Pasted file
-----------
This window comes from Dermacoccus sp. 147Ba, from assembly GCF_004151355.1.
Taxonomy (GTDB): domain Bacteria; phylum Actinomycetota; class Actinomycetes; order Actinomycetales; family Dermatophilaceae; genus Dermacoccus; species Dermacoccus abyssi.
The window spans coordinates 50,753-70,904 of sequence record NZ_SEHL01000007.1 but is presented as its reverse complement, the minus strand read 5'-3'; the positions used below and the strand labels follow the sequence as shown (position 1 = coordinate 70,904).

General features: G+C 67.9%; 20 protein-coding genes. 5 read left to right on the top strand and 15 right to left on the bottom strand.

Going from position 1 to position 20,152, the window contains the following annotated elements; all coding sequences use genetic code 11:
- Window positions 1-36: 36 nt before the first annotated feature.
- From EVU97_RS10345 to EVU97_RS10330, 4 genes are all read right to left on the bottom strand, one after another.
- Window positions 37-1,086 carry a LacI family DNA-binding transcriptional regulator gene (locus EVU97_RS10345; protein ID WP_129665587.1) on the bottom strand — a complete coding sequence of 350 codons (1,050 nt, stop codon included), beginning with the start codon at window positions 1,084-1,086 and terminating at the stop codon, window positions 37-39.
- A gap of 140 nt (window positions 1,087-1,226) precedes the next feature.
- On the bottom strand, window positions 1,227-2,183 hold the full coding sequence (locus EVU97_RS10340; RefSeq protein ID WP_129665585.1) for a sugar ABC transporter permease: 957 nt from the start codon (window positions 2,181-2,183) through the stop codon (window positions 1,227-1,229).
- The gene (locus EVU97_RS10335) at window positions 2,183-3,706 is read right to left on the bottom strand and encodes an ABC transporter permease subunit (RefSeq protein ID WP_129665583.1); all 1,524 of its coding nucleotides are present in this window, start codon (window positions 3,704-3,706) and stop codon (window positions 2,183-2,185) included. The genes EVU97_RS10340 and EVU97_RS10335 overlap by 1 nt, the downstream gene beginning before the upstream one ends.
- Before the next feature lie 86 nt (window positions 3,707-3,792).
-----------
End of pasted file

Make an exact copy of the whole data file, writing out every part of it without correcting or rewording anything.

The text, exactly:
This window comes from Dermacoccus sp. 147Ba, from assembly GCF_004151355.1.
Taxonomy (GTDB): domain Bacteria; phylum Actinomycetota; class Actinomycetes; order Actinomycetales; family Dermatophilaceae; genus Dermacoccus; species Dermacoccus abyssi.
The window spans coordinates 50,753-70,904 of sequence record NZ_SEHL01000007.1 but is presented as its reverse complement, the minus strand read 5'-3'; the positions used below and the strand labels follow the sequence as shown (position 1 = coordinate 70,904).

General features: G+C 67.9%; 20 protein-coding genes. 5 read left to right on the top strand and 15 right to left on the bottom strand.

Going from position 1 to position 20,152, the window contains the following annotated elements; all coding sequences use genetic code 11:
- Window positions 1-36: 36 nt before the first annotated feature.
- From EVU97_RS10345 to EVU97_RS10330, 4 genes are all read right to left on the bottom strand, one after another.
- Window positions 37-1,086 carry a LacI family DNA-binding transcriptional regulator gene (locus EVU97_RS10345; protein ID WP_129665587.1) on the bottom strand — a complete coding sequence of 350 codons (1,050 nt, stop codon included), beginning with the start codon at window positions 1,084-1,086 and terminating at the stop codon, window positions 37-39.
- A gap of 140 nt (window positions 1,087-1,226) precedes the next feature.
- On the bottom strand, window positions 1,227-2,183 hold the full coding sequence (locus EVU97_RS10340; RefSeq protein ID WP_129665585.1) for a sugar ABC transporter permease: 957 nt from the start codon (window positions 2,181-2,183) through the stop codon (window positions 1,227-1,229).
- The gene (locus EVU97_RS10335) at window positions 2,183-3,706 is read right to left on the bottom strand and encodes an ABC transporter permease subunit (RefSeq protein ID WP_129665583.1); all 1,524 of its coding nucleotides are present in this window, start codon (window positions 3,704-3,706) and stop codon (window positions 2,183-2,185) included. The genes EVU97_RS10340 and EVU97_RS10335 overlap by 1 nt, the downstream gene beginning before the upstream one ends.
- Before the next feature lie 86 nt (window positions 3,707-3,792).